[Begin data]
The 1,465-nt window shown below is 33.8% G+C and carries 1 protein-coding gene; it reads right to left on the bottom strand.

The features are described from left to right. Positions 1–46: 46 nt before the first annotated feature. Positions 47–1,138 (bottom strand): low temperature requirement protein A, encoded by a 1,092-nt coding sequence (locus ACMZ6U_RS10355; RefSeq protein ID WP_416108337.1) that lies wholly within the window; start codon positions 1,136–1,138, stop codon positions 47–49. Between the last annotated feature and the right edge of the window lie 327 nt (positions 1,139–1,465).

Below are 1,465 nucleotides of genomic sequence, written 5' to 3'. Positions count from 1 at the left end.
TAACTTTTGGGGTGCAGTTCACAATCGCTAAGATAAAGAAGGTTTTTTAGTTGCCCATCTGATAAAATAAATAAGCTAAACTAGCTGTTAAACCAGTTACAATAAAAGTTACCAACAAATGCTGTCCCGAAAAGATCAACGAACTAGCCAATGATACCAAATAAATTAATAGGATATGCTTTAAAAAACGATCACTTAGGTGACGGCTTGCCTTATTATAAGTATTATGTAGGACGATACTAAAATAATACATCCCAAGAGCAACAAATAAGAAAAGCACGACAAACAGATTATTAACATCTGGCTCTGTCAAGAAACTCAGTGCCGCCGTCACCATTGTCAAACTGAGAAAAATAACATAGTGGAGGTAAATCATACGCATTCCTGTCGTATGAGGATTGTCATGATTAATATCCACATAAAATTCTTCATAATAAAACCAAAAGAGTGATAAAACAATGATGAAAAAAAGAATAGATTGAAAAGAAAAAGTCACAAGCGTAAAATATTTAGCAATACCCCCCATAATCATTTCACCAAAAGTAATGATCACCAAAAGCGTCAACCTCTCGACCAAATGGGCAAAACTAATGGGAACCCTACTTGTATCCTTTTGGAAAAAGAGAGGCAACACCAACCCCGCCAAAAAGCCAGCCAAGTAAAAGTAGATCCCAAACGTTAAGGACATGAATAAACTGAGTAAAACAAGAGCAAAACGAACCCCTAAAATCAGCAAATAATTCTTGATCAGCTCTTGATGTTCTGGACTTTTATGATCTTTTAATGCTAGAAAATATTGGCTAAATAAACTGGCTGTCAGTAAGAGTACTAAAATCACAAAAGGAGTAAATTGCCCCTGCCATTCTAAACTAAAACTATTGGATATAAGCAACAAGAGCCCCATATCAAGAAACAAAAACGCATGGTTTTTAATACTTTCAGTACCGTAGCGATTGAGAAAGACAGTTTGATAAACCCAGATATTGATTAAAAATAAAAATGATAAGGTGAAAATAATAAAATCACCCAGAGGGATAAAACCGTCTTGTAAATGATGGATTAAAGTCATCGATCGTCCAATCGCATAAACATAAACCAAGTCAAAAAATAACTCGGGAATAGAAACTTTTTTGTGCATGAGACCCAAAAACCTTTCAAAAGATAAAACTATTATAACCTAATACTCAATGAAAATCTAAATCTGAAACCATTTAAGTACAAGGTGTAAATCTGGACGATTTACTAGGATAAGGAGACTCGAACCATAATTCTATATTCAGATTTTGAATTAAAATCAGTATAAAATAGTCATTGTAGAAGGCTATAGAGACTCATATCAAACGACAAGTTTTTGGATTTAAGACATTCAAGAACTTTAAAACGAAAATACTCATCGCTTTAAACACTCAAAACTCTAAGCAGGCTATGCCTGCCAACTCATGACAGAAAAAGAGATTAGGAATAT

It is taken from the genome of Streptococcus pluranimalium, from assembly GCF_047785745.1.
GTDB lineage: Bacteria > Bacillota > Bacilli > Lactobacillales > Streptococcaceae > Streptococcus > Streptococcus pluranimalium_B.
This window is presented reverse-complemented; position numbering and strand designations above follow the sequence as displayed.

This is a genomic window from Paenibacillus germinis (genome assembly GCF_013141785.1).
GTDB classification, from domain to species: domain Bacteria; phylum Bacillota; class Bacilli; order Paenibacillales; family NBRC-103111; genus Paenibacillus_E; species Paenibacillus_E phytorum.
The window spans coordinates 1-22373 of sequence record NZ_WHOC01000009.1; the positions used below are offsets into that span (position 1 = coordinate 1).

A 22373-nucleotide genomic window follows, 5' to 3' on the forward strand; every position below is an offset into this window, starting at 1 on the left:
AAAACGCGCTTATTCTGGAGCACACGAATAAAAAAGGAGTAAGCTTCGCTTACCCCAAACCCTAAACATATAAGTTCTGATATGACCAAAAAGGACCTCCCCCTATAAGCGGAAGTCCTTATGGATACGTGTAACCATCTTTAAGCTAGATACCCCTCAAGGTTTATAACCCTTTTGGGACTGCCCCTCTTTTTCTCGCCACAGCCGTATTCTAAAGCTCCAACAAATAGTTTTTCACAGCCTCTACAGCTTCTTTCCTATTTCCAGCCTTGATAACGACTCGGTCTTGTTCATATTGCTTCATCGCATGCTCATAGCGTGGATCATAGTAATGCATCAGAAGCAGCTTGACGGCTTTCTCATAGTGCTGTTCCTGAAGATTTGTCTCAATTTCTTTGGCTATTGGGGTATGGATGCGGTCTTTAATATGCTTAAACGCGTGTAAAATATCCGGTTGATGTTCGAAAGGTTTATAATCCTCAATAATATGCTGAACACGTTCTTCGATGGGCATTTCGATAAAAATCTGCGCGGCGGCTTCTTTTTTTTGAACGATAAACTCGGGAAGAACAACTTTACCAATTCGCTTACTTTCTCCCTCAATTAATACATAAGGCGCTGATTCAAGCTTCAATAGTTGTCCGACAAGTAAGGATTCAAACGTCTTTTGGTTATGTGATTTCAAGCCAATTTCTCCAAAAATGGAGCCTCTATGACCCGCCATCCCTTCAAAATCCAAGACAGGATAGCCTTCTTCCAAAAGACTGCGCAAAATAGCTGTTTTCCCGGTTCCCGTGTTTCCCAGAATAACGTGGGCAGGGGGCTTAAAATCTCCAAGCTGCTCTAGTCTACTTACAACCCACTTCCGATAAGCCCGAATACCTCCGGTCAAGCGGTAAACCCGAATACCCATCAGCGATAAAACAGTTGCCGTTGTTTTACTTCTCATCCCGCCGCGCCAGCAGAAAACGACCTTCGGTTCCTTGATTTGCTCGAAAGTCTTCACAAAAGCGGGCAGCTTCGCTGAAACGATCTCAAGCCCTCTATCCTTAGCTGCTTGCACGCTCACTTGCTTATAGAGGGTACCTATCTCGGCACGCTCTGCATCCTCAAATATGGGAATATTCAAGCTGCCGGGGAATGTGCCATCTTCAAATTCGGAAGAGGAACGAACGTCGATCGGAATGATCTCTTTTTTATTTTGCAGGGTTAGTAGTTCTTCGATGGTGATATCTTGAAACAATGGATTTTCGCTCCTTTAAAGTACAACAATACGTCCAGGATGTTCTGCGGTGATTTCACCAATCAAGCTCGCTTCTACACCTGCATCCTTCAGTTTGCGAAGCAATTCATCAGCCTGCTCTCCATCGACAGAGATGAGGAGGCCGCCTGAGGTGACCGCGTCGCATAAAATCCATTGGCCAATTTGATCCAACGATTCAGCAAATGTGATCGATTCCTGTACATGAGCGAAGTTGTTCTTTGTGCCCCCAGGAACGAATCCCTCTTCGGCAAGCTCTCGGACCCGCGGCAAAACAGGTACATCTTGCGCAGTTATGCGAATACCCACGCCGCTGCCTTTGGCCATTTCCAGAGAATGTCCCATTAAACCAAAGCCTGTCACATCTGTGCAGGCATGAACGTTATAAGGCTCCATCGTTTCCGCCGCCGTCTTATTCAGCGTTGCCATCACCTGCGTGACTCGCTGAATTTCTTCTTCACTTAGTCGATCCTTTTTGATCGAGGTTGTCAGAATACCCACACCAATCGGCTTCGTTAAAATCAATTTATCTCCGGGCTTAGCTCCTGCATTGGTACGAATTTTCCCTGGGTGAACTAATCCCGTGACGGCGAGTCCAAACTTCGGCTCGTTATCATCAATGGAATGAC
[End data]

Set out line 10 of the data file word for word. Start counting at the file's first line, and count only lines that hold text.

The window spans coordinates 1-22373 of sequence record NZ_WHOC01000009.1; the positions used below are offsets into that span (position 1 = coordinate 1).